Dr. Theerawit Wilaiprasitporn has been invited to be part of organizing committees for the International Technical Conference on Circuits/Systems, Computers and Communications (ITC-CSCC) 2018, Bangkok, Thailand
Dr. Theerawit Wilaiprasitporn has been invited to be Tutorial/Workshop Activity Chair for ITC-CSCC 2018. He will organize one tutorial session named "Brain-Controlled Robot".
Brain-computer interface (BCI) has been active research issue for over three centuries. Dramatically improving on electronic components and computational resources makes BCI very fascinating to researchers at this moment. BCI is served as non-muscular communication pathway between man and machine using brain signal or response, especially for motor disabled patients.
Amyotrophic lateral sclerosis (ALS) is an example of such a disease. A BCI researcher is major focusing on three types of brain responses which are Event-related potential (ERP), Steady state visual evoked potential (SSVEP) and Motor Imagery (MI). ERP and SSVEP usually generate by stimulating human sensory system such as visual stimulation, auditory stimulation, tactile stimulation.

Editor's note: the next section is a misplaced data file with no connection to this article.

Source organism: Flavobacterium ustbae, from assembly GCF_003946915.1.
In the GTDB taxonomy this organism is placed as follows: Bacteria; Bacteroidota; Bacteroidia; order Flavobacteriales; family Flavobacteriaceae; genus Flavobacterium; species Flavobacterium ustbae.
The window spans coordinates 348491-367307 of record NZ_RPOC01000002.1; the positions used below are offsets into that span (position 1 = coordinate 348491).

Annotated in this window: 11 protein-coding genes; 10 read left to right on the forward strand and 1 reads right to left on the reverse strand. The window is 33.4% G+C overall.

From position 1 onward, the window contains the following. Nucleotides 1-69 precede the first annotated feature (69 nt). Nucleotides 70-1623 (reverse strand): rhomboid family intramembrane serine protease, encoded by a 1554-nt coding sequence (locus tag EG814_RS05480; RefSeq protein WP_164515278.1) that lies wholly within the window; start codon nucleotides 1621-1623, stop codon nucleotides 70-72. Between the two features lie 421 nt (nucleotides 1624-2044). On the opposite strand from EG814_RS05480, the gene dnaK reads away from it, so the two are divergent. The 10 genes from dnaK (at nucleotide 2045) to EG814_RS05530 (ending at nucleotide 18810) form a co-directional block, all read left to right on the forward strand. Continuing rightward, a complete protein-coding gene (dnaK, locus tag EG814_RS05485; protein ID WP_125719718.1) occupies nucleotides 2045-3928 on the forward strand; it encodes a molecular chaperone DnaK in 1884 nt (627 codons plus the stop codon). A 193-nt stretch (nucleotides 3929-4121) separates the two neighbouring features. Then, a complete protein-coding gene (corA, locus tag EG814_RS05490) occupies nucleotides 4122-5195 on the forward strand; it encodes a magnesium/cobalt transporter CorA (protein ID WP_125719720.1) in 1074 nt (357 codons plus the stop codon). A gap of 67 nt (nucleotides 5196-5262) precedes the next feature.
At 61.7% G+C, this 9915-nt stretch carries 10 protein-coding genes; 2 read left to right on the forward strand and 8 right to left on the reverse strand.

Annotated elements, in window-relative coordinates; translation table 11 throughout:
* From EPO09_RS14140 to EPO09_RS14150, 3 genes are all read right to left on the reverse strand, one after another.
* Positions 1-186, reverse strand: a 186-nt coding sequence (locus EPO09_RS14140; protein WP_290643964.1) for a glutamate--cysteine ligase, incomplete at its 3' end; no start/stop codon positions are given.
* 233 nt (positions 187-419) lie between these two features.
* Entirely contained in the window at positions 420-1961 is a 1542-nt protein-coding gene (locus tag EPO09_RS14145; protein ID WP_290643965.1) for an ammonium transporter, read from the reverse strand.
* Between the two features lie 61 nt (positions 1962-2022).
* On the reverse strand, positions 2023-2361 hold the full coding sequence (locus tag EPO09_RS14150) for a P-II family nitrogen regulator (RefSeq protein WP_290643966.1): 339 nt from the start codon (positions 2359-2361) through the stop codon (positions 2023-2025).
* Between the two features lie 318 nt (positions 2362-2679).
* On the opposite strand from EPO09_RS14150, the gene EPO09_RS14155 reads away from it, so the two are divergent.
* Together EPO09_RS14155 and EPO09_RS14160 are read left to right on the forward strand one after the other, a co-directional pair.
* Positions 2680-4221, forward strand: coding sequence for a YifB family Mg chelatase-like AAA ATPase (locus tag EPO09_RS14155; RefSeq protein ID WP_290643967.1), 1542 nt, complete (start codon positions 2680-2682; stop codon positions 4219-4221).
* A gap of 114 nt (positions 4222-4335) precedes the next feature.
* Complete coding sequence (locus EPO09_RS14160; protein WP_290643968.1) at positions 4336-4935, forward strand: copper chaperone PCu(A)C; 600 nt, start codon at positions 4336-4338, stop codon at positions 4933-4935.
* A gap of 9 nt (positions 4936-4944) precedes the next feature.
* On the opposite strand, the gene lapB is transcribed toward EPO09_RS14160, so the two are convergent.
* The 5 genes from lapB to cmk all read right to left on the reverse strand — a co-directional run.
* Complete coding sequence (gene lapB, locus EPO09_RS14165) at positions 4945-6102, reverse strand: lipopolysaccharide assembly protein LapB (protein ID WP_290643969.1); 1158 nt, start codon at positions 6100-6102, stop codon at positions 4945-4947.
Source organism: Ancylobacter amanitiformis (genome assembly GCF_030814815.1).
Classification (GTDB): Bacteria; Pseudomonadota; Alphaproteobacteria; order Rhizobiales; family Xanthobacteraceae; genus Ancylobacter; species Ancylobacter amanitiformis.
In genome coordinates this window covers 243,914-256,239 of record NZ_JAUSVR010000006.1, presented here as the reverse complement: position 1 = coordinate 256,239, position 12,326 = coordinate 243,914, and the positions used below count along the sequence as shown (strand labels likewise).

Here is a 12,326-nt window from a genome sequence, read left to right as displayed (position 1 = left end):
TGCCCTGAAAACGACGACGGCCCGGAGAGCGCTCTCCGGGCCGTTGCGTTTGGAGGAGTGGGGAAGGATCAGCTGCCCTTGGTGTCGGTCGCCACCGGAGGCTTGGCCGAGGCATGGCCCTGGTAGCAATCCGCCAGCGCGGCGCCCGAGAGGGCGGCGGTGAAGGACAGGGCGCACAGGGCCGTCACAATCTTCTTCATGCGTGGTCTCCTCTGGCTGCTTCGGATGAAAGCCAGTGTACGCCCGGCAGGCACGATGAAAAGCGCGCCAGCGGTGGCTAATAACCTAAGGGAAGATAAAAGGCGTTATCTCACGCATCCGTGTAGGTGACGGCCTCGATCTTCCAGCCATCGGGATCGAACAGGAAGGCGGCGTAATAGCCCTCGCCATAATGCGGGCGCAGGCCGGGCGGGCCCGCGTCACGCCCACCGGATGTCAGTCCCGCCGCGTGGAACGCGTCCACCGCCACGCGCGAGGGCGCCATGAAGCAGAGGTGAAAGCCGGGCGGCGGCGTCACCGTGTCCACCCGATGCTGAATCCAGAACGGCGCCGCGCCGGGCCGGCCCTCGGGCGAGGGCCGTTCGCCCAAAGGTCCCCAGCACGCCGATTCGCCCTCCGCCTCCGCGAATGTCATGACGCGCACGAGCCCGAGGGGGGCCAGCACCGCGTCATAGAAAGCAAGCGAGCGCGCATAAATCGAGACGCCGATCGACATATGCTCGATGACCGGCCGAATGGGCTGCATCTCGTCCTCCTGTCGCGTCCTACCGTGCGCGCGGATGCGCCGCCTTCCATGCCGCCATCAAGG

To generate MI signals, a man has to imagine that he is using his motor function (hand and/or foot movements) but without actually performing movement.
There are various measurement types for recording ERP, SSVEP, and MI brain responses in BCI research. Electroencephalography (EEG) is the most famous measurement technique because it is non-invasive and lower cost compared to the others. To obtain brain responses, EEG is used to measure variation of electrical potential signals across the scalp.
Then various signal processing algorithms are employed to analyze target brain responses from measured potential signals. Electrical potential source comes from billions of neurons inside the brain.
In this workshop, we first introduce principle concept of EEG measurement system using low cost and open source amplifier named OpenBCI. Then we address SSVEP stimulation and its response from EEG recording. Finally, we demonstrate simple SSVEP-based BCI system for online brain-controlled robotic toy.